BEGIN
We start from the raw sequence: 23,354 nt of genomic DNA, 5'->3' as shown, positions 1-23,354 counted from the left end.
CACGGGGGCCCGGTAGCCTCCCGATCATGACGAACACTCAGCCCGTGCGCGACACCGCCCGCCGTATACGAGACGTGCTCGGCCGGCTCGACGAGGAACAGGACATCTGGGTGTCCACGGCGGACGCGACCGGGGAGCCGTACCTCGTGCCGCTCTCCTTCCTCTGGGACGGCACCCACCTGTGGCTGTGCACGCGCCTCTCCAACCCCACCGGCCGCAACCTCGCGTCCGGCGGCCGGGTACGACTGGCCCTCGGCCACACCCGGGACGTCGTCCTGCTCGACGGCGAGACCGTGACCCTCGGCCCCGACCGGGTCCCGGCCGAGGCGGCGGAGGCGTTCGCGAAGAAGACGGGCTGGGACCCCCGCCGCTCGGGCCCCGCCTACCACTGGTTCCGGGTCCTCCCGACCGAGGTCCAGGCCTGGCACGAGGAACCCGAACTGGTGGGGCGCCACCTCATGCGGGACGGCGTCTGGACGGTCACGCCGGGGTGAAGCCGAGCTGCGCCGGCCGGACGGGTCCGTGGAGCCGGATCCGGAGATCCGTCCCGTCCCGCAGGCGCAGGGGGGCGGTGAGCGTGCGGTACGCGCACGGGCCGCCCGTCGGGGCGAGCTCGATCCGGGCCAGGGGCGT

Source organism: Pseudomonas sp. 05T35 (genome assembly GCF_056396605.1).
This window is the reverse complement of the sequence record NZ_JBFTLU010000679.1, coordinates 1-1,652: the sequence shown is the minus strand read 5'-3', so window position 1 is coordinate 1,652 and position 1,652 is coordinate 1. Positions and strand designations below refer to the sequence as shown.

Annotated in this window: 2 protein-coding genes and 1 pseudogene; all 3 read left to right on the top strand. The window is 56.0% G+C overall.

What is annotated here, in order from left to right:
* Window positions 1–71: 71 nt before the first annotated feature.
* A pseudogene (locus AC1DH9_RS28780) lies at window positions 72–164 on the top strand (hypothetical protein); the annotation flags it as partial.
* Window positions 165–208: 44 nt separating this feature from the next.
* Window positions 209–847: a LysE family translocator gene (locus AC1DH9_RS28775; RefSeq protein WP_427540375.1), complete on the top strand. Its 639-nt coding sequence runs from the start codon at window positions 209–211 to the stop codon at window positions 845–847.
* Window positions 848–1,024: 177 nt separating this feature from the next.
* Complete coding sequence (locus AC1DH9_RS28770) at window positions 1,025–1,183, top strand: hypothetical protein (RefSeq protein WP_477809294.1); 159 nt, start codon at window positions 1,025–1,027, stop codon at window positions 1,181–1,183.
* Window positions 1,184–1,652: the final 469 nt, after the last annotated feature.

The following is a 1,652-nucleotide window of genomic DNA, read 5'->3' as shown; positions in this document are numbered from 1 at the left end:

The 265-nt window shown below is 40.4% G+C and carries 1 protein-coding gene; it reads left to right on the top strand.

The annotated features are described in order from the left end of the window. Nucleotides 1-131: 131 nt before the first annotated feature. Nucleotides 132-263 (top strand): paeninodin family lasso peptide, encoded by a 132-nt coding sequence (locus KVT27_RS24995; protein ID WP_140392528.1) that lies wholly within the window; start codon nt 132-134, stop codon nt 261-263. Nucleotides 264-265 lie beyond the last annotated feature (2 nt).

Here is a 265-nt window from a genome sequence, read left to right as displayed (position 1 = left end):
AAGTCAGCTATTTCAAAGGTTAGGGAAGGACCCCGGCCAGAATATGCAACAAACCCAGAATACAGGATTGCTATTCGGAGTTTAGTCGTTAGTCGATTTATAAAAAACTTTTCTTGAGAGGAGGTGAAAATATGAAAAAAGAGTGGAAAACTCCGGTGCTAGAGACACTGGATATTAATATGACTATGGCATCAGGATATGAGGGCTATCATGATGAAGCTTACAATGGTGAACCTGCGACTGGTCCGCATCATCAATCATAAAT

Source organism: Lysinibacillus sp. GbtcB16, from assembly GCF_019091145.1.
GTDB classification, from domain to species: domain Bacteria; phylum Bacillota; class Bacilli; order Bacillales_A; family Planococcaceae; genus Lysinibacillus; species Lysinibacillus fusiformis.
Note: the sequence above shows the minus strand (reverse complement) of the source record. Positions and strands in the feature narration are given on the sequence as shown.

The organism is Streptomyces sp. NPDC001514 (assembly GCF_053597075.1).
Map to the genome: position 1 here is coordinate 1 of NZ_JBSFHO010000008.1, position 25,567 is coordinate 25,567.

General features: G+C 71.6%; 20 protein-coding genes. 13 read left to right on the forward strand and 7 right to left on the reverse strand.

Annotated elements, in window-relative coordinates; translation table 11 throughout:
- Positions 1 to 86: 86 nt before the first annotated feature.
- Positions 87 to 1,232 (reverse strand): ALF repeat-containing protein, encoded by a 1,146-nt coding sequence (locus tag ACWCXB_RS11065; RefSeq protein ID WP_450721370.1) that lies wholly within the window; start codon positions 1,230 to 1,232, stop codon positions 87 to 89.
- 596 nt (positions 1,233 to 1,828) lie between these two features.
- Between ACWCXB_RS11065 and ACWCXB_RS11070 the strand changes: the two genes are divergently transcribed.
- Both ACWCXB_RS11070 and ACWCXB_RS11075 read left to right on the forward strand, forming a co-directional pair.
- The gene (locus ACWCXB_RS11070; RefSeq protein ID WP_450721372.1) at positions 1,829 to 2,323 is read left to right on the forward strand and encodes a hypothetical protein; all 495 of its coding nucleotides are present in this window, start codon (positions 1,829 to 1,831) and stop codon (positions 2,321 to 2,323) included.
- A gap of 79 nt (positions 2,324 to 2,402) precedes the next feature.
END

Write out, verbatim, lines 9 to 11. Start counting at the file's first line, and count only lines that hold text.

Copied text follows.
* Window positions 165–208: 44 nt separating this feature from the next.
* Window positions 209–847: a LysE family translocator gene (locus AC1DH9_RS28775; RefSeq protein WP_427540375.1), complete on the top strand. Its 639-nt coding sequence runs from the start codon at window positions 209–211 to the stop codon at window positions 845–847.
* Window positions 848–1,024: 177 nt separating this feature from the next.